Plasma samples from patients enrolled in the GA study were assessed for 12 cytokines using a cytokine suspension array detection system. The cytokines quantified were IL-1β, IL-2, IL-4, IL-5, IL-6, IL-10, IL-12 (p70), IL-13, tumor necrosis factor alpha (TNF-α), IFN-γ, granulocyte colony-stimulating factor (G-CSF), monocyte chemoattractant protein 1 (MCP-1/MCAF) and Chemokine (C-C motif) ligand 5, CCL-5 (RANTES). The assay was done according to the manufacturer's instructions in 96-well plates (Millipore, Billerica, Massachusetts, USA). Samples were analyzed using the Bio-Plex suspension array system (Bio-Rad Laboratories, Hercules, California, USA) and the Bio-Plex manager software with 5PL curve fitting. In addition, IL-17, a cytokine not represented in the multiplex cytokine detection kit described above, was quantified in plasma using a commercially available ELISA according to the manufacturer's instructions (eBioscience, San Diego, California, USA). Cytokine concentrations were analyzed in neat (undiluted) samples. The ranges of detection were from 6.9 to 5000 pg/ml for IL-4, IL-5, IL-6, IL-10, IL-13, TNF-α, from 12.3 to 9000 pg/ml for INF-γ and MCP-1, from 4.1 to 3000 pg/ml for RANTES and from 3.9 to 500 pg/ml for IL-17.

Cytokine Detection in Culture Supernatants

Cryopreserved PBMC aliquots collected before and after administration of tremelimumab within the GA and NRA studies were thawed and immediately diluted with RPMI complete media consisting of 10% human AB serum and 1% penicillin, streptomycin, and amphotericin (Omega Scientific). Cells were washed and subjected to enzymatic treatment with DNAse (0.002%, Sigma) for 1 hour at 37°C. Cells were washed again, and an aliquot of each sample was sorted using CD4+ magnetic cell sorting beads following the manufacturer's instructions (Miltenyi Biotec Inc., Auburn, California, USA). 2 × 106 pre- and post-dosing PBMC, and the same number of magnetic colum-sorted CD4+ cells, were incubated for 4 days with 50 ng/ml of anti-CD3 (OKT3, Ortho-Biotech, Bridgewater, New Jersey, USA) and 1 μg/ml of anti-CD28 (BD Biosciences, San Diego, California, USA) in 6-well plates. Cells were spun down, and the supernatants were collected for IL-17 by ELISA assay. All samples were measured in duplicates.

Intracellular Flow Cytometry for IL-17

To enumerate Th17 cells by ICS, PBMC or sorted CD4+ cells were activated as described above for 4 days in anti-CD3 and anti-CD28, and then re-stimulated for 5 hours with 5 μg/μl PMA and 5 μg/μl ionomycin in the presence of 1 μl/ml of a protein transport inhibitor containing brefeldin A (GolgiPlug, BD Biosciences) in FACS tubes. Cells were then surface stained with phycoerythrin (PE) anti-human CD4 and peridinin-chlorophyll-protein complex (PerCP) anti-CD3 (BD Biosciences) at room temperature for 15 minutes, permeabilized and then stained intracellularly with APC anti-IL-17 according to the manufacturer's instructions (eBioscience). Isotype antibody controls were used to enable correct compensation and to confirm antibody specificity. Flow cytometry analysis was conducted using FACSCalibur (BD Biosciences), and the data was analyzed using FlowJo software (Tree Star, Inc., San Carlos, California, USA).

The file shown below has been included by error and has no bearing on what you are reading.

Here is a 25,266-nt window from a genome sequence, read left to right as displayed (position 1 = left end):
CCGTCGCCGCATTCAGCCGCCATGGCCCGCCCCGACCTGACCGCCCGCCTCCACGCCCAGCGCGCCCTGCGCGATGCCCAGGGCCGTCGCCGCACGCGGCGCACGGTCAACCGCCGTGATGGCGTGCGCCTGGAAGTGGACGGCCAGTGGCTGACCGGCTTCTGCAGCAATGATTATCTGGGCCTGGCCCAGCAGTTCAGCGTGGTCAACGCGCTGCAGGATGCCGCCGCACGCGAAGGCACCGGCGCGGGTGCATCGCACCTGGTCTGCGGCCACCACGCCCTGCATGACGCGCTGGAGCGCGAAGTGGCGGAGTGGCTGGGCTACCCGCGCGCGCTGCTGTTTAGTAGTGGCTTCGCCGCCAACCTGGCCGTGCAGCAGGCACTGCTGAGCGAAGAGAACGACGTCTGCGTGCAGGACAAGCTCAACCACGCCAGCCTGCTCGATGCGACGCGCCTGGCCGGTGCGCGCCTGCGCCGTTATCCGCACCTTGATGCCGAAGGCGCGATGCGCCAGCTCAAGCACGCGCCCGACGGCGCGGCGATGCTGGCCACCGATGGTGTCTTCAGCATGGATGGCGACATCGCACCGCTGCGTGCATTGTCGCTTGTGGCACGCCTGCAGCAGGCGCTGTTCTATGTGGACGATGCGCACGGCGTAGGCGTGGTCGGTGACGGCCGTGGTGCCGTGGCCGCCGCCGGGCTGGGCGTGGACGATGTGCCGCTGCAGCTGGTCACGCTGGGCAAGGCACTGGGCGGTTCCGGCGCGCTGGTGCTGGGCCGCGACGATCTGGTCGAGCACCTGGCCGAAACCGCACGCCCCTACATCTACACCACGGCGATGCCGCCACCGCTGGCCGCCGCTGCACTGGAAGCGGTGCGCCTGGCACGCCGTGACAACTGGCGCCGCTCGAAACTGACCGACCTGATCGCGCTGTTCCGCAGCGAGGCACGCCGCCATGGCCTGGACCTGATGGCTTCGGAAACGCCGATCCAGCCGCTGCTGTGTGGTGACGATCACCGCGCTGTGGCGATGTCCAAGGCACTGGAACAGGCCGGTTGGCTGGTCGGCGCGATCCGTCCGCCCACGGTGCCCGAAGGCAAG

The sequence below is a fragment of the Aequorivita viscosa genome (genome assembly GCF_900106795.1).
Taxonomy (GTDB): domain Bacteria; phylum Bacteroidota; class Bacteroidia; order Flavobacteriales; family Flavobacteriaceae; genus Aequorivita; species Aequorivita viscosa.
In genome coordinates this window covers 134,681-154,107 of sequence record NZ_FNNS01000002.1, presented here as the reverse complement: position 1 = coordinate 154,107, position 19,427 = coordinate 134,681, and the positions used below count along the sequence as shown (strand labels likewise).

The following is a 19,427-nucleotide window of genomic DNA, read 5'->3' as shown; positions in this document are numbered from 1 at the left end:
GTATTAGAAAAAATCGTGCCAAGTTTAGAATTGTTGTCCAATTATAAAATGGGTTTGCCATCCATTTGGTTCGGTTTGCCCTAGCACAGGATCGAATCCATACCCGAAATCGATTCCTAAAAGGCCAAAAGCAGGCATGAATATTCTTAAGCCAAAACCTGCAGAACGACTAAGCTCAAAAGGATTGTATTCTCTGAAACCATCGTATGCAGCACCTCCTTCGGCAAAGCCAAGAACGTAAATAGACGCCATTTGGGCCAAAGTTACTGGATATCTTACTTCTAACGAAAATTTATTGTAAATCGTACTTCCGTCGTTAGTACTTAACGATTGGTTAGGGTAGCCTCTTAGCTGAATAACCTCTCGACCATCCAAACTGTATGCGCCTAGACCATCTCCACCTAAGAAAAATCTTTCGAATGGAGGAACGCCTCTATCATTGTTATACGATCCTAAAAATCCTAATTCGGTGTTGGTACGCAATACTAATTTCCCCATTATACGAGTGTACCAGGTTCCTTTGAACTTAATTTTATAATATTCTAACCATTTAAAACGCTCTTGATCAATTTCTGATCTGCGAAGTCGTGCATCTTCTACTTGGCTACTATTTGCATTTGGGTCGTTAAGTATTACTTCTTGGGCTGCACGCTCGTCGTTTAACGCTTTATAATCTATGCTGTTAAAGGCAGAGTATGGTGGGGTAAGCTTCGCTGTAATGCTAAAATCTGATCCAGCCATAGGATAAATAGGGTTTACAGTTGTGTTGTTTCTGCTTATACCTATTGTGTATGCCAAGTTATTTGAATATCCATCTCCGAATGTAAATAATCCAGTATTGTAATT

Statistical analysis

Statistically significant differences in the concentration or percentage of IL-17 cytokine and Th17 cells between pre- and post-treatment samples were analyzed using a two-sided Student's paired t test using the Prism package (GraphPad Software, Inc., San Diego, California, USA). For all statistical analysis, the p value was set at p < 0.05. There was no correction for multiple comparisons, and all statistical analysis should be considered exploratory. All error bars shown in this paper are standard errors of the means (SEM).


Patient Characteristics, Response and Toxicity

Table 1 provides a description of the study patients, their baseline characteristics, the treatment received and the outcome after therapy. Two thirds of the patients had M1c metastatic melanoma (visceral metastasis and/or high LDH), and most of the remaining patients had either in transit (stage IIIc) or soft tissue and nodal metastasis (M1a). There were 6 patients with objective tumor responses among the 27 study patients, resulting in sustained and durable tumor regressions in 5 of them, all with either stage IIIc or M1a metastatic melanoma. Two of these responses were among the 6 patients enrolled in the NRA study that included both tremelimumab (one at 10 mg/kg and the other at 15 mg/kg, in both cases administered every 3 months) and the MART-126–35 peptide pulsed DC vaccine. The other 3 patients with an objective response were among the 21 patients enrolled in the GA study administering single agent tremelimumab at 15 mg/kg every 3 months. For this study we graded toxicities during the first 3 months of therapy, which is considered one cycle. Among these patients there were 3 with toxicities that met the definition of DLTs as included in the clinical trial protocols, all in the GA study. These included two cases of grade 3 diarrhea or colitis and one patient with symptomatic panhypopituitarism (grade 2 hypophysitis). None of these patients received corticosteroids before the post-dosing apheresis.

Table 1 Patient characteristics

No Change in IL-17 in Plasma of Patients Receiving Tremelimumab